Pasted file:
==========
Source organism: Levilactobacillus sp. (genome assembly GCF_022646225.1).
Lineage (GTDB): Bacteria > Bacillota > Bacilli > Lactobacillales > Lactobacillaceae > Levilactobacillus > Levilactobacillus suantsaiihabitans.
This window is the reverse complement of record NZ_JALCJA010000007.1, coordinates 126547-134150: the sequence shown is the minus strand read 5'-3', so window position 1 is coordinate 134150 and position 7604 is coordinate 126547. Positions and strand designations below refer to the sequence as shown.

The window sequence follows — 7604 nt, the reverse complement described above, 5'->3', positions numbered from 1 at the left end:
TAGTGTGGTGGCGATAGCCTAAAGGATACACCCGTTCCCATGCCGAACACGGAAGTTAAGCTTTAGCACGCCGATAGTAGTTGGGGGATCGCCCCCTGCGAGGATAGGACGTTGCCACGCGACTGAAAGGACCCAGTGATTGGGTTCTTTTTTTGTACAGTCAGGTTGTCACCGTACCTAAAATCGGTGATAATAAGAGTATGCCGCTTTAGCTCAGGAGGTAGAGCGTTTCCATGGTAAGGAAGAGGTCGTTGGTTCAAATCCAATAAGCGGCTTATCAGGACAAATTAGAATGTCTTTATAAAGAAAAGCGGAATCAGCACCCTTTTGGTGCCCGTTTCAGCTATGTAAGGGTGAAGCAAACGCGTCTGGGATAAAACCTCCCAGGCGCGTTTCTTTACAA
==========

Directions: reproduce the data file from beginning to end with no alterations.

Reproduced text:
Source organism: Levilactobacillus sp. (genome assembly GCF_022646225.1).
Lineage (GTDB): Bacteria > Bacillota > Bacilli > Lactobacillales > Lactobacillaceae > Levilactobacillus > Levilactobacillus suantsaiihabitans.
This window is the reverse complement of record NZ_JALCJA010000007.1, coordinates 126547-134150: the sequence shown is the minus strand read 5'-3', so window position 1 is coordinate 134150 and position 7604 is coordinate 126547. Positions and strand designations below refer to the sequence as shown.

The window sequence follows — 7604 nt, the reverse complement described above, 5'->3', positions numbered from 1 at the left end:
TAGTGTGGTGGCGATAGCCTAAAGGATACACCCGTTCCCATGCCGAACACGGAAGTTAAGCTTTAGCACGCCGATAGTAGTTGGGGGATCGCCCCCTGCGAGGATAGGACGTTGCCACGCGACTGAAAGGACCCAGTGATTGGGTTCTTTTTTTGTACAGTCAGGTTGTCACCGTACCTAAAATCGGTGATAATAAGAGTATGCCGCTTTAGCTCAGGAGGTAGAGCGTTTCCATGGTAAGGAAGAGGTCGTTGGTTCAAATCCAATAAGCGGCTTATCAGGACAAATTAGAATGTCTTTATAAAGAAAAGCGGAATCAGCACCCTTTTGGTGCCCGTTTCAGCTATGTAAGGGTGAAGCAAACGCGTCTGGGATAAAACCTCCCAGGCGCGTTTCTTTACAA